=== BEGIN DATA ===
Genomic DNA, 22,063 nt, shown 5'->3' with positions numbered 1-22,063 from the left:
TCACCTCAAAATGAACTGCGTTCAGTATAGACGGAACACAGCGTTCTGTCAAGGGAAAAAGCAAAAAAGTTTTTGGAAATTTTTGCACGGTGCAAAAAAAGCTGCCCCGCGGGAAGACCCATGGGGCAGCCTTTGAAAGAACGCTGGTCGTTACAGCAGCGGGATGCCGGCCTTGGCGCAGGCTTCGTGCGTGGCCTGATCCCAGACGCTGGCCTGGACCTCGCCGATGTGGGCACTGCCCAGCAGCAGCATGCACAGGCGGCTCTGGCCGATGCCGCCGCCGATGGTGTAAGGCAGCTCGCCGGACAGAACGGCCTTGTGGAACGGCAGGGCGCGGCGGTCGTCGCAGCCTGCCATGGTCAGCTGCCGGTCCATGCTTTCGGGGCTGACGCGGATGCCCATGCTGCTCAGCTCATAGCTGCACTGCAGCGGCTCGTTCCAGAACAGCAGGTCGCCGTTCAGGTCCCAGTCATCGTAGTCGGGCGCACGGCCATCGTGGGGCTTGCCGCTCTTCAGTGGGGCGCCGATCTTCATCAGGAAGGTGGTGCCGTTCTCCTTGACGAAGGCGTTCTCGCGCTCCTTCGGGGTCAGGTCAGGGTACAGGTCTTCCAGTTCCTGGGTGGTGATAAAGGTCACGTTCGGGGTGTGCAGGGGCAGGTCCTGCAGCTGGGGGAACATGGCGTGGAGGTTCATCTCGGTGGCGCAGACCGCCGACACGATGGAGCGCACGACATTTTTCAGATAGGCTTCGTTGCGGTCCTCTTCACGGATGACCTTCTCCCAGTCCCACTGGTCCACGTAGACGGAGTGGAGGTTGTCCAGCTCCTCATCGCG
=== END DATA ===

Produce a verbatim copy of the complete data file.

Genomic DNA, 22,063 nt, shown 5'->3' with positions numbered 1-22,063 from the left:
TCACCTCAAAATGAACTGCGTTCAGTATAGACGGAACACAGCGTTCTGTCAAGGGAAAAAGCAAAAAAGTTTTTGGAAATTTTTGCACGGTGCAAAAAAAGCTGCCCCGCGGGAAGACCCATGGGGCAGCCTTTGAAAGAACGCTGGTCGTTACAGCAGCGGGATGCCGGCCTTGGCGCAGGCTTCGTGCGTGGCCTGATCCCAGACGCTGGCCTGGACCTCGCCGATGTGGGCACTGCCCAGCAGCAGCATGCACAGGCGGCTCTGGCCGATGCCGCCGCCGATGGTGTAAGGCAGCTCGCCGGACAGAACGGCCTTGTGGAACGGCAGGGCGCGGCGGTCGTCGCAGCCTGCCATGGTCAGCTGCCGGTCCATGCTTTCGGGGCTGACGCGGATGCCCATGCTGCTCAGCTCATAGCTGCACTGCAGCGGCTCGTTCCAGAACAGCAGGTCGCCGTTCAGGTCCCAGTCATCGTAGTCGGGCGCACGGCCATCGTGGGGCTTGCCGCTCTTCAGTGGGGCGCCGATCTTCATCAGGAAGGTGGTGCCGTTCTCCTTGACGAAGGCGTTCTCGCGCTCCTTCGGGGTCAGGTCAGGGTACAGGTCTTCCAGTTCCTGGGTGGTGATAAAGGTCACGTTCGGGGTGTGCAGGGGCAGGTCCTGCAGCTGGGGGAACATGGCGTGGAGGTTCATCTCGGTGGCGCAGACCGCCGACACGATGGAGCGCACGACATTTTTCAGATAGGCTTCGTTGCGGTCCTCTTCACGGATGACCTTCTCCCAGTCCCACTGGTCCACGTAGACGGAGTGGAGGTTGTCCAGCTCCTCATCGCG